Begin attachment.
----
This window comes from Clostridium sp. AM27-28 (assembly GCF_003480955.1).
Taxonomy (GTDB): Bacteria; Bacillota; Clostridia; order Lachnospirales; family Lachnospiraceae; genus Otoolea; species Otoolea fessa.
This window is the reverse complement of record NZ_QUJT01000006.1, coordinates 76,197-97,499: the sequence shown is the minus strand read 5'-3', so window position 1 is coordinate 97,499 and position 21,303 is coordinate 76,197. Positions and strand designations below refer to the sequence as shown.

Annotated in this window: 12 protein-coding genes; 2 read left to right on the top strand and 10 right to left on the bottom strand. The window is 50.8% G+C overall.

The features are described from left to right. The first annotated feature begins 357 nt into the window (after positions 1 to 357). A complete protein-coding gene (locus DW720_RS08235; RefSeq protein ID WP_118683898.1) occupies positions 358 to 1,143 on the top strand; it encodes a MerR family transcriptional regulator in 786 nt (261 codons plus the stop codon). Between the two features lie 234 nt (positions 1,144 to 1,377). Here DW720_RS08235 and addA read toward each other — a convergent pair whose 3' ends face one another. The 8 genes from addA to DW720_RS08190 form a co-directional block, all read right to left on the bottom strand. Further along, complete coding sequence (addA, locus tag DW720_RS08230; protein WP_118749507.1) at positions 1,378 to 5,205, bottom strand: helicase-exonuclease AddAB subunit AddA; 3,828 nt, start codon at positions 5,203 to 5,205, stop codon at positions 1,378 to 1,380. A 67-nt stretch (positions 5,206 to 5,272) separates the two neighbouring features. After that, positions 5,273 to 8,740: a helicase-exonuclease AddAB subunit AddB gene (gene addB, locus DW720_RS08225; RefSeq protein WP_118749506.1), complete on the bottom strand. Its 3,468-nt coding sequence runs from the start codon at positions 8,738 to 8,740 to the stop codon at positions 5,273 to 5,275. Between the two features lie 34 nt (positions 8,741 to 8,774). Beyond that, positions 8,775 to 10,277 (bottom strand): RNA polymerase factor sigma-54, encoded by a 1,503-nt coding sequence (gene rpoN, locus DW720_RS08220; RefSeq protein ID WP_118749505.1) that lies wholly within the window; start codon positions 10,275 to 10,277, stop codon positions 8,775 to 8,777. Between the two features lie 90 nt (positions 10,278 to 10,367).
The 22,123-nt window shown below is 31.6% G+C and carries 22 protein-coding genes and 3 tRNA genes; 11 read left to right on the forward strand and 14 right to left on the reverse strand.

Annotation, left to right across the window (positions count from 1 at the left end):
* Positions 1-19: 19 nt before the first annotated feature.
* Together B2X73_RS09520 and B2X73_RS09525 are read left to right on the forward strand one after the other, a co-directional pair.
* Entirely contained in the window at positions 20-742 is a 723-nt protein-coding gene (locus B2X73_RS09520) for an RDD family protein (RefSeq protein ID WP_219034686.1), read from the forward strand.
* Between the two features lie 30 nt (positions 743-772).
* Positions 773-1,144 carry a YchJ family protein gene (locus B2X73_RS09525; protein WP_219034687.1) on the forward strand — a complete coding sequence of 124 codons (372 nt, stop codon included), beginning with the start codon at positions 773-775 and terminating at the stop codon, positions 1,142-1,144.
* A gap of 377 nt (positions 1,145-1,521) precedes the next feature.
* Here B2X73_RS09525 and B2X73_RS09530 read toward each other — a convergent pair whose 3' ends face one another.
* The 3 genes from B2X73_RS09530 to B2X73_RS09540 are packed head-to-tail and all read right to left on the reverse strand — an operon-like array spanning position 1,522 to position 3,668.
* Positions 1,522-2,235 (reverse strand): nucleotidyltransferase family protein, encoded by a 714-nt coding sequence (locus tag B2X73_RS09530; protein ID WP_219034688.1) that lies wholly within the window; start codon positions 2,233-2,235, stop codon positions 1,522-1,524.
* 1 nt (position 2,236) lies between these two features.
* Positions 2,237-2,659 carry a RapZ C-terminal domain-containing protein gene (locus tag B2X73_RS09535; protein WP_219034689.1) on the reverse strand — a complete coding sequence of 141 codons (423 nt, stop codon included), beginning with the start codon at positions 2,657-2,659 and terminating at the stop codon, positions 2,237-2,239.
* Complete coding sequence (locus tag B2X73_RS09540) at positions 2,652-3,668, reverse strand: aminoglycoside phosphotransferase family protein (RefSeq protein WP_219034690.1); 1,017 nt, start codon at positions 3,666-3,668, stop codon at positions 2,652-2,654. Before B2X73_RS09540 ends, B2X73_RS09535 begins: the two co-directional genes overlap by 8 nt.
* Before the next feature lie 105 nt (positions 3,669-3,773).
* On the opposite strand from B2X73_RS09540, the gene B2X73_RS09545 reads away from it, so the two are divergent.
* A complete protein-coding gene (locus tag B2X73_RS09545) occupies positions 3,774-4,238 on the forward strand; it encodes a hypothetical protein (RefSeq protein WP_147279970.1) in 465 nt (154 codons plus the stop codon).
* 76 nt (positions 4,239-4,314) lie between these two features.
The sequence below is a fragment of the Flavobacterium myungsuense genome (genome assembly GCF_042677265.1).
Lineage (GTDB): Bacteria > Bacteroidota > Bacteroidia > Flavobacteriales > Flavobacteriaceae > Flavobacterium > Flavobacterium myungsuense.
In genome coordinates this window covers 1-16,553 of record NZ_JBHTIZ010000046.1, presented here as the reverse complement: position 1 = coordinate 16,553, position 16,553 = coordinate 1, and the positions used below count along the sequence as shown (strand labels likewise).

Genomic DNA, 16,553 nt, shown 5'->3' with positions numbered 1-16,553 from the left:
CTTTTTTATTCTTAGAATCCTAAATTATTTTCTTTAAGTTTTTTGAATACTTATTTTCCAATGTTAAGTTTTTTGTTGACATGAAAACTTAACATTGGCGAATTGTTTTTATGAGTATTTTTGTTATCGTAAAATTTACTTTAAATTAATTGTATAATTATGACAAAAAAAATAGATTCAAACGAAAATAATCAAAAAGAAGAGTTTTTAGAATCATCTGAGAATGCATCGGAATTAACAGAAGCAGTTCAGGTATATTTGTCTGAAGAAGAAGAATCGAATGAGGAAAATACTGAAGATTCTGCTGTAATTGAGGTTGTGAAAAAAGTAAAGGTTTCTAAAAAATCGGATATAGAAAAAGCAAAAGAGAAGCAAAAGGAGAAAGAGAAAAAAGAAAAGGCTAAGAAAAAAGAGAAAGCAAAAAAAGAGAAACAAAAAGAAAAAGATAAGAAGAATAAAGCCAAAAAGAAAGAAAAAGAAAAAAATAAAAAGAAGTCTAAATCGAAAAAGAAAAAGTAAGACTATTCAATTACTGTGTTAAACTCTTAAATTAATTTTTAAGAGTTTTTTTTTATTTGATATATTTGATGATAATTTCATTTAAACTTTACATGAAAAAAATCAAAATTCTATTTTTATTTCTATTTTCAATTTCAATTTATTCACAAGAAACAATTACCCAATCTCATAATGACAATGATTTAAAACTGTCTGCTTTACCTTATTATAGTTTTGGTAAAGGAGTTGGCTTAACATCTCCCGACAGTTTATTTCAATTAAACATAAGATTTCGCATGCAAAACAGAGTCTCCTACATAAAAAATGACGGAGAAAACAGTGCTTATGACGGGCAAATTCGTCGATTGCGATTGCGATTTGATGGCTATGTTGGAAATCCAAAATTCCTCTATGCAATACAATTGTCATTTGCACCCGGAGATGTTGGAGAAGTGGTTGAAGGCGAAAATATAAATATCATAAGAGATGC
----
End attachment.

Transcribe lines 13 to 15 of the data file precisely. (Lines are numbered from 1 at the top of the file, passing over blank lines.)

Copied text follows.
* A gap of 377 nt (positions 1,145-1,521) precedes the next feature.
* Here B2X73_RS09525 and B2X73_RS09530 read toward each other — a convergent pair whose 3' ends face one another.
* The 3 genes from B2X73_RS09530 to B2X73_RS09540 are packed head-to-tail and all read right to left on the reverse strand — an operon-like array spanning position 1,522 to position 3,668.